There has been much philosophical debate about ‘The Meaning of Life’, a phrase which analytic philosophy tends to regard as meaningless, or at least not worth considering. But there also seems to be some confusion between the idea that ‘Life’ has a meaning and what it is to lead a meaningful life. The former seems to refer to life in general (‘why are we here?’, ‘why do living things exist’, do they have a purpose’) that is, to refer to Life as an object rather than asking what it is for an individual subject to feel that life is meaningful. Seen in that way, the transition between asking a question about an external fact and asking a question about personal experience seems absolute. They are surely different types of question. But once we pluralise the sense of the subjective experience of meaning in our lives and extrapolate from our own experience to the apparent, and asserted, experiences of others, the two fields of factual identification and personal perception begin to overlap like the areas of convergence of circles in a Venn diagram. If life is only meaningful to me because this or that project which I am engaged in makes it so, that says nothing about ‘The Meaning of Life’ in general terms, even if the projects concerned can themselves be shown to have significance beyond the fact of my interest in them. But if these projects are shared with others, and those others also can be observed to be engaged in meaningful activity in engaging with them, and if we can collectively assert this sense of meaningful activity, then the sense of ‘meaningful’ is not limited to subjective experience but can be seen to apply to collective experience. This, it might be argued, does not extend the sense of ‘meaningful’ to Life in general, but merely expands the subjective domain into the cultural sphere: a collective subject does not become an object.
From where, then, does the shared sense of meaning as something beyond us arise? Can it encompass Life beyond particular projects which may be seen as part of human cultural activity? If a person is interested in horse-riding to the extent that it shapes important parts of that person’s life-activity, and if this is shared with others in a horse-riding club, and other related activities, and so gives meaning to the lives of those people, could it also be said to be meaningful for the horses? The answer to such a question in this context doesn’t depend upon being able to know what is meaningful for a horse, but upon being able to extend the human sense of ‘meaningful’ to life in general. Nor does it depend upon particular meanings being transmissible across human cultures and beyond them to other life forms. But it does depend upon being able to talk meaningfully about the way all life interacts to give significance to the things we do and the experiences we gain from doing them. The sense of an individual having a soul, which is the mirror of meaning, and of human cultures having souls mirrored in cultural customs and artefacts, is the same sense in which meaning is inherent in life for the human species. The commonality of story themes across different cultures which take on specific cultural forms while retaining an archetypal integrity, suggests the universality of meaningful discourse at a deep structural level for human beings. That many of these stories contain animals who interact with humans, and often involve other than human persons, also extends meaningfulness in ways that do not limit it to one species.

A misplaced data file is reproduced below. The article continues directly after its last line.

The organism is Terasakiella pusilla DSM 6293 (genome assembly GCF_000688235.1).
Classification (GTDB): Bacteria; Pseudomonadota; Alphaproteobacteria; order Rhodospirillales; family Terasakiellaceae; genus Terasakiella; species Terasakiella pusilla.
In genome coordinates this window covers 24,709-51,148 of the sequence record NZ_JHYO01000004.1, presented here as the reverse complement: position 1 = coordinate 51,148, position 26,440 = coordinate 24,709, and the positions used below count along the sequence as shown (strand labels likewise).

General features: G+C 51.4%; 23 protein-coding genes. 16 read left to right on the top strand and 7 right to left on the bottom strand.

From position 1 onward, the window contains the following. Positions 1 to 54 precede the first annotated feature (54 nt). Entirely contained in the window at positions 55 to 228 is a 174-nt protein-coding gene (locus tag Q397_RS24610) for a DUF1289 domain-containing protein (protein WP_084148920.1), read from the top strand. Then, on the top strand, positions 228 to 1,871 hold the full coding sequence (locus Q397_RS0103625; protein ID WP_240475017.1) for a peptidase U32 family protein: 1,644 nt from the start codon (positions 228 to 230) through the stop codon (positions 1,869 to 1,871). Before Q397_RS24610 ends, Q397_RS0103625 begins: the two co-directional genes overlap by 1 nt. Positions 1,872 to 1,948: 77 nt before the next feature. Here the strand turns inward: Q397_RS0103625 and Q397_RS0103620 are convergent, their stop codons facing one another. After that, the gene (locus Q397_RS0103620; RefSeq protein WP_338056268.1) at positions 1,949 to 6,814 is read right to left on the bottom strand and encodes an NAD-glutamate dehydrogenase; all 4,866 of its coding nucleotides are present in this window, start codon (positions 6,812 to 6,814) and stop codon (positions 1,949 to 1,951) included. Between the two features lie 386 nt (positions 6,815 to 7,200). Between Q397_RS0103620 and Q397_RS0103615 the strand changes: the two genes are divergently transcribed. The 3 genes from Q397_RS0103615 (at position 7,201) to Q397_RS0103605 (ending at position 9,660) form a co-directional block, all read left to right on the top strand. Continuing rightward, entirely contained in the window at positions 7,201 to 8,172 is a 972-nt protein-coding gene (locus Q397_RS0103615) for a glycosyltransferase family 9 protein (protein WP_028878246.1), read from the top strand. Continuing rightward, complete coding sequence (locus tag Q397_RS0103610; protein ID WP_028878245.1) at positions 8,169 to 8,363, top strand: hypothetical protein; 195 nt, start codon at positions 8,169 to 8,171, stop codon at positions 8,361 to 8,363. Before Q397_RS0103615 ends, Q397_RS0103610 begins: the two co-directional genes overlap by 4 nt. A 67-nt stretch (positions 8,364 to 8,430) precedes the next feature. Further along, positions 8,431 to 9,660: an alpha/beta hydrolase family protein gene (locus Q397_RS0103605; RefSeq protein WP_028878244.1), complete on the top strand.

So we can say that the ‘meaning’ of Life is contained in meaningful activity that potentially includes all life-forms which together express the collective soul out of which individual souls are composed. Meaning, then, inheres in cultural values, not only in the sense of ‘high’ cultural artefacts of human society, but in the activities of all living things as they go about their everyday enactments of ways of being. What Wittgenstein called the ‘release into life’ is what makes it meaningful, and defines the meaning of life and naturalises it so the quotes around the word are no longer necessary. Meaning emerges from the subject-object relationship at every level and so where the gods are reflected in our practices that acknowledge them -consciously or not - and this is why they are both subject and object for us, both with us in our world and beyond us in a world of their own, in the interplay between Thisness and Otherness where meaning is generated.